Sometime during the mid seventies our club was asked to put on a show for the public during a Speedway anniversary celebration. This is the only time, that i know of, that anyone ever flew legally off the Coke property. It also the day I learned that my Aeromaster Bipe could fly in strong winds. Of course we had unlimited options so we could take off and land directly into the wind.

Also during 1979, we purchased a Public Address system, which really added to our contests, and shows, as we always had spectators at our field and it helped them to understand what was going on. We used the PA when we would invite the children from New Hope for a show we would put on just for them. These shows were not to show off flying skills as much as they were meant to be entertaining. Parachute drops, balloon bursting, smoke trails, glider towing and releasing from a given point, starting your engine, taking off and landing and running back to the stating point to stop clock. Shortest time was the winner. There were many more similar crazy contest dreamed up, all in the intent to create fun events. Of course the usual timed flights. Limbo, spot landing and such were also mixed in. During this same period of time a good number of our club would participate in contests, and always ended with a wrapped candy drop so the children could go on the field afterward to see what they could find. The members, who participated, got as much out of these shows as the kids did. The last show for the New Hope children that I found documentation on was Sept. 19, 1982.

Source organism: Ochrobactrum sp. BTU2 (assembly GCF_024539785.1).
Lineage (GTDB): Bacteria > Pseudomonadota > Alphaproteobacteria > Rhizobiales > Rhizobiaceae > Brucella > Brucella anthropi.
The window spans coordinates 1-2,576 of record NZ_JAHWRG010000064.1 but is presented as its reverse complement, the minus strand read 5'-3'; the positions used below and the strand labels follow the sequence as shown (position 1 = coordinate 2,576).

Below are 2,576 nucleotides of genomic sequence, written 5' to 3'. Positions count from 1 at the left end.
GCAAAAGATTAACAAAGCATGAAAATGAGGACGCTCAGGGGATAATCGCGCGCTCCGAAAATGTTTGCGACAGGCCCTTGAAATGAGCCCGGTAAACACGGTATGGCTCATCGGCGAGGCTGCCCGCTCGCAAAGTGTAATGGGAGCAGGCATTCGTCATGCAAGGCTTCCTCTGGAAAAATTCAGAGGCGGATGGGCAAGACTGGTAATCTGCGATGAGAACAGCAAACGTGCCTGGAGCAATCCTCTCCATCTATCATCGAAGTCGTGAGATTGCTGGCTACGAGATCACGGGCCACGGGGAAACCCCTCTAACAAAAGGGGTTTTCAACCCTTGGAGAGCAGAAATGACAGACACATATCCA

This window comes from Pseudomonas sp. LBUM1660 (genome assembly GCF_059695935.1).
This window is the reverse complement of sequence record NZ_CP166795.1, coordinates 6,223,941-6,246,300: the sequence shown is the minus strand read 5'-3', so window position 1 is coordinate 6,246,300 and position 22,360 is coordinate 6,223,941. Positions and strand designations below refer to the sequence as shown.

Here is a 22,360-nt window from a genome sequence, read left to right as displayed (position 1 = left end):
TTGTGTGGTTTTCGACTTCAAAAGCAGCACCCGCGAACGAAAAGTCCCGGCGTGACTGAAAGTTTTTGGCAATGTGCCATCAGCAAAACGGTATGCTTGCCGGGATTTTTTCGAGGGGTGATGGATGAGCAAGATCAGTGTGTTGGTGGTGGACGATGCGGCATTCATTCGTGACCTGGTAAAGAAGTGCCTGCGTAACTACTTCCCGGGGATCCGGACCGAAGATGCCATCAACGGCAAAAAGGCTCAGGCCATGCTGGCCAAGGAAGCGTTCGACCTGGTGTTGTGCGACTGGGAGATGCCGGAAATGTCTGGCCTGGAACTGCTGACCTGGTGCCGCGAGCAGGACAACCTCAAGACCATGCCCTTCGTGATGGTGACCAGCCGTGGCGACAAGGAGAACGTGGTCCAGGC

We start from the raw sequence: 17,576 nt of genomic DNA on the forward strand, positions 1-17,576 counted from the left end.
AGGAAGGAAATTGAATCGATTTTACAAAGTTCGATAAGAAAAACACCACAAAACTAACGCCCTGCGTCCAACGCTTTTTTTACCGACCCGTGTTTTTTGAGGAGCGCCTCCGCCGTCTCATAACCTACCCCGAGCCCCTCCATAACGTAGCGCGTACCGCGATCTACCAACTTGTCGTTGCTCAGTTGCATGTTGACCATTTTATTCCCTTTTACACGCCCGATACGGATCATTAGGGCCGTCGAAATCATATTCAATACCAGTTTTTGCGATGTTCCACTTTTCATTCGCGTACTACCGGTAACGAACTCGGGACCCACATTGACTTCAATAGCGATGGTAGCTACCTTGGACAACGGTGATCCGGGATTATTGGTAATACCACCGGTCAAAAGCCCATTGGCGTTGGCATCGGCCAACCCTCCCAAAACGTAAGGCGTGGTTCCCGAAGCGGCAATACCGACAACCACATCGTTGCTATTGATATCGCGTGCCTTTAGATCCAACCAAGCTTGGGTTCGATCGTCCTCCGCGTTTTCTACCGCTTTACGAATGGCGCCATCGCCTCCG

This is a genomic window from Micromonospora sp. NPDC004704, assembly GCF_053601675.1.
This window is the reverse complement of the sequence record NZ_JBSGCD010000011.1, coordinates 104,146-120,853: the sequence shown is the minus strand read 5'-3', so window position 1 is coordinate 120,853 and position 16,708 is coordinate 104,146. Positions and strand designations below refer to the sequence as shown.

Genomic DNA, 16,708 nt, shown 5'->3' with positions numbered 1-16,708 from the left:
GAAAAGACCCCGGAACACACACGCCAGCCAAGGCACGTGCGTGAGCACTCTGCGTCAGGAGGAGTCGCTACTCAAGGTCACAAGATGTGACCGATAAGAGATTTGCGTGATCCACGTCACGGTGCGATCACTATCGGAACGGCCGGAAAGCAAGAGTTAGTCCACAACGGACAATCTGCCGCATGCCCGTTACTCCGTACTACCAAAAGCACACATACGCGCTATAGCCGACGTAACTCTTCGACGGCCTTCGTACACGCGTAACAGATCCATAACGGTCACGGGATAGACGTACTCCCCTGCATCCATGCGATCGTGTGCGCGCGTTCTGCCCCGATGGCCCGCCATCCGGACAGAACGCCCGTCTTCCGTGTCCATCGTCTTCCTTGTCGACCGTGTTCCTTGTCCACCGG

There are probably many more tales to be told about our group as a club but until something jogs this poor memory of mine, I cannot write about them. Any input or changes to this document can now be made and I will be glad to make them for the club as they are brought to my attention.

Happy flying.


Darryl Barr, Winter, 2008

This is an update to Ken’s last submission back in 2002. Our club is still flying out at Terry Airport, although there have been some changes over the years to our arrangement with the Airport. In 2000, Terry Airport became a full service Fixed Base Operator and changed names to Indianapolis Executive Airport. Since that time, Dan Montgomery (President of Terry Airport) has lead the airport through a series of upgrades, expanding their facilities which include a new terminal building, dual corporate hangars, an all weather Jet Canopy, and expanded personal service hangar space. These changes led to several runway changes over the years. Today, the airport is known as Indianapolis Executive Airport.